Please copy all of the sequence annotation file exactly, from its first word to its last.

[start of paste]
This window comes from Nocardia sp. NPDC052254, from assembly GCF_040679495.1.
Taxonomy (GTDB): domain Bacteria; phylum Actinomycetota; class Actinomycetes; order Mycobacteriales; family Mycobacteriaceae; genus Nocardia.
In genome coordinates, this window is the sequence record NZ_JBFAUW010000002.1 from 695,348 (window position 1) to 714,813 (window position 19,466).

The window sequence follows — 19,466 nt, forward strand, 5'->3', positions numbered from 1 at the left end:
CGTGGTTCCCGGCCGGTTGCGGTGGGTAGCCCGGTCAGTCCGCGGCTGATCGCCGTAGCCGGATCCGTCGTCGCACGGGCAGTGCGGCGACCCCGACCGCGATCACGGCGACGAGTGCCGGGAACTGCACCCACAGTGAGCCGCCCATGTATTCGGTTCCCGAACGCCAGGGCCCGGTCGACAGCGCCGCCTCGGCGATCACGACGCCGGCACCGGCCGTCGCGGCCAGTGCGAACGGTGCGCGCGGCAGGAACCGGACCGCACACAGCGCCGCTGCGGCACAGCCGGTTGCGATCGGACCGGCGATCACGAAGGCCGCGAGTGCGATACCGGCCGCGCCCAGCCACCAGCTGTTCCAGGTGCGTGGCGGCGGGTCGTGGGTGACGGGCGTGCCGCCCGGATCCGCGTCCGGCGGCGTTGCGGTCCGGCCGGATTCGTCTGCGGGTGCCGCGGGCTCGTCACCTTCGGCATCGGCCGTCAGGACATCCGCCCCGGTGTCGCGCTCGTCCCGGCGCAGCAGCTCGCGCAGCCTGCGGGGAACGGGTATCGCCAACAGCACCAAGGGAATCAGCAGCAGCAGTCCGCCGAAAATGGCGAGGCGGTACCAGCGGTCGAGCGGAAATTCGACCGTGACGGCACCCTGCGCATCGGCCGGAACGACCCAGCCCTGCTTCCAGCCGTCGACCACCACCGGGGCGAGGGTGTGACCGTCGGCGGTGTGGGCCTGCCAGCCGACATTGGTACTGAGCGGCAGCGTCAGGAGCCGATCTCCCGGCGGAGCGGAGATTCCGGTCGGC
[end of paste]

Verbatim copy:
This window comes from Nocardia sp. NPDC052254, from assembly GCF_040679495.1.
Taxonomy (GTDB): domain Bacteria; phylum Actinomycetota; class Actinomycetes; order Mycobacteriales; family Mycobacteriaceae; genus Nocardia.
In genome coordinates, this window is the sequence record NZ_JBFAUW010000002.1 from 695,348 (window position 1) to 714,813 (window position 19,466).

The window sequence follows — 19,466 nt, forward strand, 5'->3', positions numbered from 1 at the left end:
CGTGGTTCCCGGCCGGTTGCGGTGGGTAGCCCGGTCAGTCCGCGGCTGATCGCCGTAGCCGGATCCGTCGTCGCACGGGCAGTGCGGCGACCCCGACCGCGATCACGGCGACGAGTGCCGGGAACTGCACCCACAGTGAGCCGCCCATGTATTCGGTTCCCGAACGCCAGGGCCCGGTCGACAGCGCCGCCTCGGCGATCACGACGCCGGCACCGGCCGTCGCGGCCAGTGCGAACGGTGCGCGCGGCAGGAACCGGACCGCACACAGCGCCGCTGCGGCACAGCCGGTTGCGATCGGACCGGCGATCACGAAGGCCGCGAGTGCGATACCGGCCGCGCCCAGCCACCAGCTGTTCCAGGTGCGTGGCGGCGGGTCGTGGGTGACGGGCGTGCCGCCCGGATCCGCGTCCGGCGGCGTTGCGGTCCGGCCGGATTCGTCTGCGGGTGCCGCGGGCTCGTCACCTTCGGCATCGGCCGTCAGGACATCCGCCCCGGTGTCGCGCTCGTCCCGGCGCAGCAGCTCGCGCAGCCTGCGGGGAACGGGTATCGCCAACAGCACCAAGGGAATCAGCAGCAGCAGTCCGCCGAAAATGGCGAGGCGGTACCAGCGGTCGAGCGGAAATTCGACCGTGACGGCACCCTGCGCATCGGCCGGAACGACCCAGCCCTGCTTCCAGCCGTCGACCACCACCGGGGCGAGGGTGTGACCGTCGGCGGTGTGGGCCTGCCAGCCGACATTGGTACTGAGCGGCAGCGTCAGGAGCCGATCTCCCGGCGGAGCGGAGATTCCGGTCGGC